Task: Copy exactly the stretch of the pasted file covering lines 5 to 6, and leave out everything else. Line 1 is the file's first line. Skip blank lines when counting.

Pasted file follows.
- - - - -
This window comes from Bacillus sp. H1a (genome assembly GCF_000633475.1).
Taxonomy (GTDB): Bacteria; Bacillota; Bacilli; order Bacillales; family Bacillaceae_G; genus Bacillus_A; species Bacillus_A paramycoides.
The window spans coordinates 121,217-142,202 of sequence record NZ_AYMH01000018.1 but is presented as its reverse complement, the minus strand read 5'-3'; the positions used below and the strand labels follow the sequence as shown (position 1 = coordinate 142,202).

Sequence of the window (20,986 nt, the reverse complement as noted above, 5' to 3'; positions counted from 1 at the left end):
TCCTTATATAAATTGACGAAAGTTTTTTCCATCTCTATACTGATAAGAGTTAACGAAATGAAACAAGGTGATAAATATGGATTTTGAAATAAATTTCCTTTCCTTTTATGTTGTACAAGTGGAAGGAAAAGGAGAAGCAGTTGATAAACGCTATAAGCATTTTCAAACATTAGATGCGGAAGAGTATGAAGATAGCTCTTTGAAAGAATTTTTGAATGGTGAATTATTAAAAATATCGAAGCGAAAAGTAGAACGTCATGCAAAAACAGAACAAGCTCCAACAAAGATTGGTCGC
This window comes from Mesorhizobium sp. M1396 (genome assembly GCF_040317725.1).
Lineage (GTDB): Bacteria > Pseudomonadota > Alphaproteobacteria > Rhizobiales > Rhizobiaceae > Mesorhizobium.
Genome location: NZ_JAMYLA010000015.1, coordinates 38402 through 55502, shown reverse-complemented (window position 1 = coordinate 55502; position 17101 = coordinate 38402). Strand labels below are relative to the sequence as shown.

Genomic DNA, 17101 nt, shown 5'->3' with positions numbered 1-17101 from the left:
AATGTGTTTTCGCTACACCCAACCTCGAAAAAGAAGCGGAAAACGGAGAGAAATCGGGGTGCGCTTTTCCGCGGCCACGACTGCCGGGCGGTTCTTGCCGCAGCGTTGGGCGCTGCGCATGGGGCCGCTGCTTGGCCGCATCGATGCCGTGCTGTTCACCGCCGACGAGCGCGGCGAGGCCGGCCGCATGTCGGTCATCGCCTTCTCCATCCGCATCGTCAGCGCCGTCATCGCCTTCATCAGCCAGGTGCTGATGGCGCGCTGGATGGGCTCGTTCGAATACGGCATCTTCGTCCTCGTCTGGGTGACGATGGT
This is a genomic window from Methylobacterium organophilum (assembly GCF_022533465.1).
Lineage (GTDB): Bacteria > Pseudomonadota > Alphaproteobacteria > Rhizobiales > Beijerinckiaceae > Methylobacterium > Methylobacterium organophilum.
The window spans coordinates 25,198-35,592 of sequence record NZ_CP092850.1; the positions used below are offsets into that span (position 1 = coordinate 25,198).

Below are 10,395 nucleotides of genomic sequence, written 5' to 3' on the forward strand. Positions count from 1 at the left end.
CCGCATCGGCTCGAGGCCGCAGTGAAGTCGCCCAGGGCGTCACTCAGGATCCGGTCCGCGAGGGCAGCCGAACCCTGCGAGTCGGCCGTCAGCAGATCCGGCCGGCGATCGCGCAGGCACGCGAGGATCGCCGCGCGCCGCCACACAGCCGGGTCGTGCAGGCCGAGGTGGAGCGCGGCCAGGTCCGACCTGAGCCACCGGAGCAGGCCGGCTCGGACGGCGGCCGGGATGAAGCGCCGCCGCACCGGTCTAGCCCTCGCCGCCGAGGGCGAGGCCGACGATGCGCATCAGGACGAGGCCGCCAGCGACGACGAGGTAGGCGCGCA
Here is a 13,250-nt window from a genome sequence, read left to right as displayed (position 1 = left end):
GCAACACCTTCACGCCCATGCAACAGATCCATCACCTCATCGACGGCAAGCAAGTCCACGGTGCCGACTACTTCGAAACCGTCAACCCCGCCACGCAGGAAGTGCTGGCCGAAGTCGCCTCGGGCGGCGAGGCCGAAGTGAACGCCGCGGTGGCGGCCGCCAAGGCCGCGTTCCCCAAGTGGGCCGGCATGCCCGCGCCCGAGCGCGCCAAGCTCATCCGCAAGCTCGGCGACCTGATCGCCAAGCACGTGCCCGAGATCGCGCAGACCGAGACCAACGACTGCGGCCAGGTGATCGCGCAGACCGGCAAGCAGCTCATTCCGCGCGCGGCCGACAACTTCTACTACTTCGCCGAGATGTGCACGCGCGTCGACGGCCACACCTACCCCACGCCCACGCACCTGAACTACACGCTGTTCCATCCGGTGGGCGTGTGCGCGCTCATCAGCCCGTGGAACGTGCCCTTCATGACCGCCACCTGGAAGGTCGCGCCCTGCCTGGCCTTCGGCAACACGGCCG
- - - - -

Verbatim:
TCCTTATATAAATTGACGAAAGTTTTTTCCATCTCTATACTGATAAGAGTTAACGAAATGAAACAAGGTGATAAATATGGATTTTGAAATAAATTTCCTTTCCTTTTATGTTGTACAAGTGGAAGGAAAAGGAGAAGCAGTTGATAAACGCTATAAGCATTTTCAAACATTAGATGCGGAAGAGTATGAAGATAGCTCTTTGAAAGAATTTTTGAATGGTGAATTATTAAAAATATCGAAGCGAAAAGTAGAACGTCATGCAAAAACAGAACAAGCTCCAACAAAGATTGGTCGC
This window comes from Mesorhizobium sp. M1396 (genome assembly GCF_040317725.1).